"You know, Solo, perhaps we should think about turning back. We only have about forty days rations left. Even if we reach the ship, we won't have enough food to stay very long."
"What about sending one of us back for more rations?" Leon interjected.
Solo, who was absently watching a winged reptilian raptor hovering in a thermal, scanning the ground for small prey, stated, "I've thought about that." He turned to Joe and Leon.
"I was thinking there might be salvageable goods in the ship. If any of their galley sections survived intact,"
"What about those miners?" Raymont proposed. "Certainly they must have supplies."
"What? Do you think they're just going to volunteer to give them to us?" It was Thorn's voice. She was listening from the other tent where she, Jessine and Bug slept.
"Well, maybe we don't ask," Raymont pointed out. "Maybe we just go and take them," he blandly stated.
"I know you're assuming that these miners are just a bunch of push overs," Thorn rebutted, "But did it ever occur to any of you that they are just as good, possibly even better fighters than we are?"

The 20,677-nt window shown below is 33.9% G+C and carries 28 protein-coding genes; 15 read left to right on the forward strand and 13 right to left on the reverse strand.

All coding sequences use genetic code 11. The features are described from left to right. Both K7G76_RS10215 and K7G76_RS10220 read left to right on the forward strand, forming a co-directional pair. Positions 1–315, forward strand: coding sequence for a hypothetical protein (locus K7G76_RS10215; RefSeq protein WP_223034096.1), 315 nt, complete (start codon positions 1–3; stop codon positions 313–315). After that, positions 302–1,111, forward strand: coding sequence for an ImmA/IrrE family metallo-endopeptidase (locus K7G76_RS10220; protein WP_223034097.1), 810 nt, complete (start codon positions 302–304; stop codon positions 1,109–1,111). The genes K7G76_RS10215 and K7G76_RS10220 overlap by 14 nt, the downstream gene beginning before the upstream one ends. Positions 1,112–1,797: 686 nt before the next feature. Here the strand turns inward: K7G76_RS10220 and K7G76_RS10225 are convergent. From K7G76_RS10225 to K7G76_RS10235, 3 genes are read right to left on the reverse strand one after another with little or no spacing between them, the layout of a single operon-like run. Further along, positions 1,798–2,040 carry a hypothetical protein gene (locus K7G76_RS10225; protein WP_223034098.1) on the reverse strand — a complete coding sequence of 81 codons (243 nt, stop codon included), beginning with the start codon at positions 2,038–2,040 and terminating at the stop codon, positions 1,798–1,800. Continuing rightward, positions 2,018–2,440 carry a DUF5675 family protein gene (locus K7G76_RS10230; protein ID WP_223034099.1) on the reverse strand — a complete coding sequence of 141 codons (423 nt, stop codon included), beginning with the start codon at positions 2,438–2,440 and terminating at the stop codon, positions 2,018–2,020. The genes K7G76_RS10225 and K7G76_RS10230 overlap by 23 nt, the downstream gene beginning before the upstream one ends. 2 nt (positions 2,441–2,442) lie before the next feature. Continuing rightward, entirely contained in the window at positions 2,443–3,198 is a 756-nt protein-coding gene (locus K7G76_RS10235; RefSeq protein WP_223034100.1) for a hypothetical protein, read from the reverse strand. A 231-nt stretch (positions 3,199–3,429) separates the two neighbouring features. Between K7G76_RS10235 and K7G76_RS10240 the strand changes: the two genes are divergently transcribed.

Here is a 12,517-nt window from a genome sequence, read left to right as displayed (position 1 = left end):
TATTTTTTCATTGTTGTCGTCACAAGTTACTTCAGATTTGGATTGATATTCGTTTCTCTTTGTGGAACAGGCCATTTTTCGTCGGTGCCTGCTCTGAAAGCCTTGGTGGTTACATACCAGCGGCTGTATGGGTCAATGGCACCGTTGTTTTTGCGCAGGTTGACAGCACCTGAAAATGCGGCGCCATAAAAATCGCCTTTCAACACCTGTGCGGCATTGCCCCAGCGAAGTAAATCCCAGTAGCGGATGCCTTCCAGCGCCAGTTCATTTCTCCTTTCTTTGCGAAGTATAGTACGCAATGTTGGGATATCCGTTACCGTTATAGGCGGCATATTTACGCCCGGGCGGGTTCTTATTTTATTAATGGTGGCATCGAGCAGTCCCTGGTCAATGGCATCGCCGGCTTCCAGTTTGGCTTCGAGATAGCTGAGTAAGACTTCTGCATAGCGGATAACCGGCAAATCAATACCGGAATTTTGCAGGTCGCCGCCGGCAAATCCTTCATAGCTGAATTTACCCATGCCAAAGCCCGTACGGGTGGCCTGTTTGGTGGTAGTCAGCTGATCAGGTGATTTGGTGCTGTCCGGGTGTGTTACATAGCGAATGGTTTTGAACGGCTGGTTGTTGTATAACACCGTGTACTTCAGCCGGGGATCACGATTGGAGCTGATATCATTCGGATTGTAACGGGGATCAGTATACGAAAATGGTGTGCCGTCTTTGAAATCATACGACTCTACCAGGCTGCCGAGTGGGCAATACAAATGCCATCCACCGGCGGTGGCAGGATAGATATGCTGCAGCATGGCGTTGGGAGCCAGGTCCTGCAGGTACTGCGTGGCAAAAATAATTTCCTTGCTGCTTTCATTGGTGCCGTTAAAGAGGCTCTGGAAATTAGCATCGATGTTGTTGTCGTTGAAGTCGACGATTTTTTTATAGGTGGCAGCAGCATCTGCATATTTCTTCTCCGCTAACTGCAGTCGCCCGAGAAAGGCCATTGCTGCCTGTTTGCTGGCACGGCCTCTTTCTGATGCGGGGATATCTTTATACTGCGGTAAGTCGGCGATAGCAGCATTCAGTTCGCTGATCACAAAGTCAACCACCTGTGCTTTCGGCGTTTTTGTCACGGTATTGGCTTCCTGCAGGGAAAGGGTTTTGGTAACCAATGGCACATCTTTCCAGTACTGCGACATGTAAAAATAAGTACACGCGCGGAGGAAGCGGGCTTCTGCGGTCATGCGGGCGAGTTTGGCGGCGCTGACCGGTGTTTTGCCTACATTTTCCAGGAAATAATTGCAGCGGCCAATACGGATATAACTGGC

"That's true," Joe agreed. "Some of these frontier folks are really tough and seasoned. They made great guerilla fighters during the occupation."
"Could all of you shut up!?" Jessine growled. "I'm trying to get some sleep and all of this can wait until tomorrow."
That got Raymont going and pretty soon both tents erupted into arguments. Solo ignored them all, his eyes focusing on the raptor. It had dived, but had come up empty and now was back riding the thermals watching for other prey. Try and try again, he thought.

"Well, how do we climb up that?" Raymont and the others had collected together, staring at the cliff walls of the plateau that confronted them. It's rocky face promised many ways of possible ascent, but none of the party were experienced climbers. Solo and Bug were again studying the contour lines on the topo map.
"Looks like we can have an easier climb if we head west," Bug announced.
"How many kilometers?" Jessine asked.
"About seventy kilometers," Bug replied.